What is my cat trying to tell me?

Cats have long been known to be mysterious creatures; independent, intriguing, curious and forever an enigma.

However, as a pet owner, it’s important that you are able to recognise and ultimately translate the traits in your cats’ different behaviours and what exactly they could be trying to tell you. It’s often much easier to understand and communicate with their canine counterparts.

In order to help you distinguish the difference between some of these traits, we have outlined some of the key messages they may be trying to tell you and how to recognise these messages.

“I am in pain”

sleeping ginger cat on knitted cushion

Cats are good at masking their pain, so it’s often difficult to recognise the signs.

Some tell-tale signs of pain may include:

  • Wanting to be on their own or hiding more than usual
  • Sleeping more than usual
  • Becoming less tolerant of human interaction
  • An increase in aggression
  • Reluctant to do things they usually wouldn’t think twice about, e.g. jumping from the counter, using the cat flap
  • Stiffness
  • Less interaction/playtime
  • Changes in appetite or thirst
  • Being more vocal
  • Difference in their grooming routine – either overgrooming or undergrooming
  • Not using their litter tray

If you notice any of the above changes in your cat's behaviour, or indeed any other behaviours that are unlike them, it is best to take them to the vet for a health check.

It's not always easy to tell if your cat is stressed, because signs of stress can be subtle and cats can be good at hiding their feelings. By understanding the causes of stress, you may be able to reduce the stress your cat feels, which can in turn reduce unwanted behaviours.

“I am feeling stressed”

 frightened ginger cat

Much like pain, it’s often difficult to recognise this in a cat, namely because any indication can be very subtle.

There are many things that might cause stress to your cat, including:

  • Moving house or unfamiliar surroundings
  • A change to their daily routine
  • Bullying or intimidation by other cats – either in or out of their home
  • A new person in the household, be it a baby or maybe a new partner
  • Unfamiliar visitors
  • Unsuitable placement of food, water or litter trays

This can manifest itself in many ways, which are often very similar to the indicators of pain; for example:

  • Withdrawing and wanting to spend more time alone
  • Sleeping more than usual or indeed pretending to sleep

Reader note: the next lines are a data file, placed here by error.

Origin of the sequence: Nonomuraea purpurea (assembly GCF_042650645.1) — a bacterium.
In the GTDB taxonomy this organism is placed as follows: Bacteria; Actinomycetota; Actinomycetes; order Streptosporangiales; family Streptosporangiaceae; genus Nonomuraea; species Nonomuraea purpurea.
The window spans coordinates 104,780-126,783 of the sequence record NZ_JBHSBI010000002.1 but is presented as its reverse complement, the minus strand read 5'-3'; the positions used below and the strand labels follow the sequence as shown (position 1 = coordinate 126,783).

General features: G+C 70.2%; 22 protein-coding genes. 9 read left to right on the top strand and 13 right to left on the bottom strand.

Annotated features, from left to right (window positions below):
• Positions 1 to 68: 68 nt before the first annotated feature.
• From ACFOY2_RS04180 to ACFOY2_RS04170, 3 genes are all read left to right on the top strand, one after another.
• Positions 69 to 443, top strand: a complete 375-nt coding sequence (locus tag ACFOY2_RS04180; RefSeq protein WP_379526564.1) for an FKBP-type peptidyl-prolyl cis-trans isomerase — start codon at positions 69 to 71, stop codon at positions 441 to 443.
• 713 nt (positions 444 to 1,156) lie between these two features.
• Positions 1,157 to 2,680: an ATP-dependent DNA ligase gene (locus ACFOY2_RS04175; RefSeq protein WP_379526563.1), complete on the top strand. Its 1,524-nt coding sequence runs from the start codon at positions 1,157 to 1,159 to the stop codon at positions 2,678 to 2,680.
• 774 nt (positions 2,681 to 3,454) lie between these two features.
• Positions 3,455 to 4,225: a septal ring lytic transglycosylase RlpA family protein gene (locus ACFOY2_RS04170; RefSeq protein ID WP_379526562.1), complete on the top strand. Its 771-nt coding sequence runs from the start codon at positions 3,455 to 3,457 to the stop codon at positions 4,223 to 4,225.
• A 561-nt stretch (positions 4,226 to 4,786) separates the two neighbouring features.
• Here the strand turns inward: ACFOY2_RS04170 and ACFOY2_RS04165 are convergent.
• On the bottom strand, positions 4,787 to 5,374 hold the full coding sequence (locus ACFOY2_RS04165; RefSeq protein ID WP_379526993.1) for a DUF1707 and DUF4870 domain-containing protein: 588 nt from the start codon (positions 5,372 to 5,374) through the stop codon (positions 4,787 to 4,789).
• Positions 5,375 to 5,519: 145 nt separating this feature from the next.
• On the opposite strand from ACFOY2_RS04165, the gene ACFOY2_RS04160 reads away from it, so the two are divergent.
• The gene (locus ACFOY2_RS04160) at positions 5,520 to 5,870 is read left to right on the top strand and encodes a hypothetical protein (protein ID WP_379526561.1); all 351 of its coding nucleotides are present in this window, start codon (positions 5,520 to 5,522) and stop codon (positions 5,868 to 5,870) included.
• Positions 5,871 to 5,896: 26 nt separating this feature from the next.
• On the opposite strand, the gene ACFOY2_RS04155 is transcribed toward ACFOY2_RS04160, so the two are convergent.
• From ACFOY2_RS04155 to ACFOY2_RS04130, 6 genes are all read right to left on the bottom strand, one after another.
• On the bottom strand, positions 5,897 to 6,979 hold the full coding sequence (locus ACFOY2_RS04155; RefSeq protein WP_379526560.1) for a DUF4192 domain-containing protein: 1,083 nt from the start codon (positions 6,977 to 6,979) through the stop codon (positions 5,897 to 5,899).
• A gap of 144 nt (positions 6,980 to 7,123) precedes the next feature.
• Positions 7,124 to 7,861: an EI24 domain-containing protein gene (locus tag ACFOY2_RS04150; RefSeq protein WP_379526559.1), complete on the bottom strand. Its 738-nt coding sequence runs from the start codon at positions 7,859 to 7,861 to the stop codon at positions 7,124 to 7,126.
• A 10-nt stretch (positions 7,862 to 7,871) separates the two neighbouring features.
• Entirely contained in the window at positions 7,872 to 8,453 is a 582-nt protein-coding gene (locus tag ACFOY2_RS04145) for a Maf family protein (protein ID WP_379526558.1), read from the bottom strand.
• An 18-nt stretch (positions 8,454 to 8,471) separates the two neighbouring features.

• Becoming less tolerant and not wanting any human interaction
  • Changes to appetite
  • Their ears are twitching
  • Pacing, circling or restlessness
  • Soiling in the home
  • Over or undergrooming

“I just want to let you know how happy I am that you’re my human!”

tabby cat rubbing human's leg

When your kitty rubs his head on you, he is doing more than just showing you affection and saying hello. He is actually doing something that behaviourist’s call “bunting”. Pheromones are actually being released from his head and it is his way of showing ownership over you. Just as a cat would rub on furniture to leave his scent to mark his territory- he is showing pride in that you are his.

“I am feeling happy and content”

Cat holding paws with human

When your cat presses his paws into you, and massages back and forth. Your cat’s instinct to do this traces back to their earliest days of nursing. By pressing his paws on his mother’s mammary glands, it encouraged better milk production. If your cat does this as an adult he is either content, and showing that he is happy, or he is trying to alleviate stress and the habit is one to calm him down. Either way, take it as a compliment that you remind him of his cat mum!

“I am feeling safe and secure”

White cat lying in an open drawer

Ever wondered why your cat curls up in tiny spaces such as boxes, drawers and even the sink? This is your cat’s way of making them feel safe and secure. If they were out in the wild, they would not want to be unprotected in an open area as it would make them more susceptible to predators. Felines also have a natural instinct to ambush. By hiding in small spaces they are able to observe their surroundings from a distance and pounce if and when necessary.

“I’m bored!”

Fluffly grey cat beside a glass vase filled with white lillies

For no apparent reason, your cat randomly starts batting things off of the table, and calmly watches it fall to floor. This is more than frustrating as a cat owner and although it may seem like it, your cat’s goal with this behaviour is not to frustrate you. As you’re well aware, cats are curious creatures and they’re simply acting on this curiosity as well as letting you know “hey human, I’m bored!”. Try introducing some new and engaging toys to try to curb this naughty habit.


If you're worried about your feline friend due to changes in their behaviour or need help to manage them, always consult your vet.


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